Crazy Pandoran Chaos

This scoundrel just stole 10 thousand bucks from me.

New options for firing – a lot. That is, the number of archetypes has not increased significantly, but if before there were probably a dozen and a half decent combinations out of millions of guns, now there are at least a hundred. Or even two.

Plus, they fixed the rocket launchers for us.

In the first Borderlands, bazookas were almost useless. The damage from explosions and hit points in the game was calculated strangely and cunningly. To inflict any damage, you had to stuff projectiles into enemies’ collars every time. Any bump could completely nullify the hit, and shooting bandits with rockets head-on was difficult because the projectiles were calculated like regular bullets.

And if the flight trajectories of rockets in BL2 were still a problem, then dealing with surfaces became much easier. Now enemies can be mowed down with splash damage, which means there is a point in searching for good grenade launchers.

What’s even better, they fixed the alien weapons, which used to be a useless joke. Nowadays, you can even kill with all sorts of lasers.

And the last remark about weapons (what can you do if half of the game is about them). Gearbox, having created a bunch of random guns/shields/modifiers, provided the player with more detailed descriptions of what exactly each weapon does, what the chance of dealing elemental damage is, and so on. For fans of calculating critical damage/overall DPS/chance to kill with one shot/damage per magazine, Borderlands 2 is simply heaven.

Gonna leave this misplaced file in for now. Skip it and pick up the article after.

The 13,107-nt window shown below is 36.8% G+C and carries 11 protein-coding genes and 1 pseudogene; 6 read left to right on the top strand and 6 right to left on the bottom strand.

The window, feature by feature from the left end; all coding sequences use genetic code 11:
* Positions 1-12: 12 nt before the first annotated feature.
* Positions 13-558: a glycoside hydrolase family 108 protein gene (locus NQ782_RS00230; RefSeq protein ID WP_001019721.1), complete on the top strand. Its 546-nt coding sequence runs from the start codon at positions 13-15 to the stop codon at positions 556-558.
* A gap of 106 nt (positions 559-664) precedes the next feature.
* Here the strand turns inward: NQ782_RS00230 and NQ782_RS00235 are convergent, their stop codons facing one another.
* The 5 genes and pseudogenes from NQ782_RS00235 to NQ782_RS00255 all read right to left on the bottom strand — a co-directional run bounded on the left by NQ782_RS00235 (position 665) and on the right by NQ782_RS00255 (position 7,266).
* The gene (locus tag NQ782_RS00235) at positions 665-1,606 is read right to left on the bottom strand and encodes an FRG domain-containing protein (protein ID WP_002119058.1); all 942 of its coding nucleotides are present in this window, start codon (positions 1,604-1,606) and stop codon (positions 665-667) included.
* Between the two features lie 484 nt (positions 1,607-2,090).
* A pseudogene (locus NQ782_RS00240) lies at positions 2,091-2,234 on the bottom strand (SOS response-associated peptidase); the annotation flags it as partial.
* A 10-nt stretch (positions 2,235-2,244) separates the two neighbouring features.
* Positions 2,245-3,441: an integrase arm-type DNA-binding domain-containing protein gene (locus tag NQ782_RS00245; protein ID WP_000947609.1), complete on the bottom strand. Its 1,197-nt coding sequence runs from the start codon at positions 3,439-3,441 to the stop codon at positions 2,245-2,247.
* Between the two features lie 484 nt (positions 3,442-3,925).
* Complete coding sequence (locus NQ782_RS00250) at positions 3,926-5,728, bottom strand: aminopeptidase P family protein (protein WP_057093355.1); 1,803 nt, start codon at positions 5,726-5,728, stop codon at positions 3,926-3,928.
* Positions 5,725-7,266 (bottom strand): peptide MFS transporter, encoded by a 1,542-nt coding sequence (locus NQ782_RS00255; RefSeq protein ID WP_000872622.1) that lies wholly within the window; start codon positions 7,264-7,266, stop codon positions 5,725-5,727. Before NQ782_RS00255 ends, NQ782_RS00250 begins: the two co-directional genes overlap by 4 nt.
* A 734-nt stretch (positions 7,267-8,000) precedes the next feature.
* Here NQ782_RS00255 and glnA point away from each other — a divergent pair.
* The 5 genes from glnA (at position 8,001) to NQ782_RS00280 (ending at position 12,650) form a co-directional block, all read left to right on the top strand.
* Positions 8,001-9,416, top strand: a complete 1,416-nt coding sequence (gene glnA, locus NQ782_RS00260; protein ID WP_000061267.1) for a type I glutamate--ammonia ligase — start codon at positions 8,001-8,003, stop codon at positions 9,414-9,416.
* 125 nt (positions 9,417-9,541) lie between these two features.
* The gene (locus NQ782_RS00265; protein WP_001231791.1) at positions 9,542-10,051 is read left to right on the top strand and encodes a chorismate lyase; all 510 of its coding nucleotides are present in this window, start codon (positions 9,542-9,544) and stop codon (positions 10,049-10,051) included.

Meanwhile, as a shooter, the game has become more challenging. Neither the new main villain Jack nor the native inhabitants of Pandora wasted any time in creating new monsters. Nowadays, you need to devise your own tactics for every other local monster – some traditionally fly away from headshots, others don’t really care where exactly you shoot, and some are made entirely of legs. Plus, the enemies of the updated Pandora now often rely on elemental damage themselves, so you can no longer stand still and hope that your shield will hold up and the leveled-up skills will help.

In summary: the battles in Borderlands 2 have grown into a true FPS, without looking at levels and statistics. Class perks and abilities will help not so much with dominating everything and everyone, but with the infamous pleasure. And here the main thing is not to make a mistake in choosing a class.

Vault Hunters Unite

Guess who.

Four brave ones

We have already written about the ganzerker, and about the new siren, and about the commando, and even about Zero. But one thing is to observe from the sidelines, content with snippets of gameplay and interviews with developers, and another is to try everything ourselves.

The Mechromancer hasn’t made it to the party yet, and it’s a shame: she is promised to be one of the simplest and most complex classes at the same time. It would be fun to see even one implementation of what was planned, but for now, we have the easiest and the most difficult all at once.

This raises the question – what exactly will make this Mechromancer stand out among the rest?

It is immediately evident that the BL2 characters are even more geared towards cooperative mode. You can also play alone, and as anyone you like, but a lone hero always lacks ammo, the other – overall damage, the third – health, and the fourth – company, to fully unleash their potential.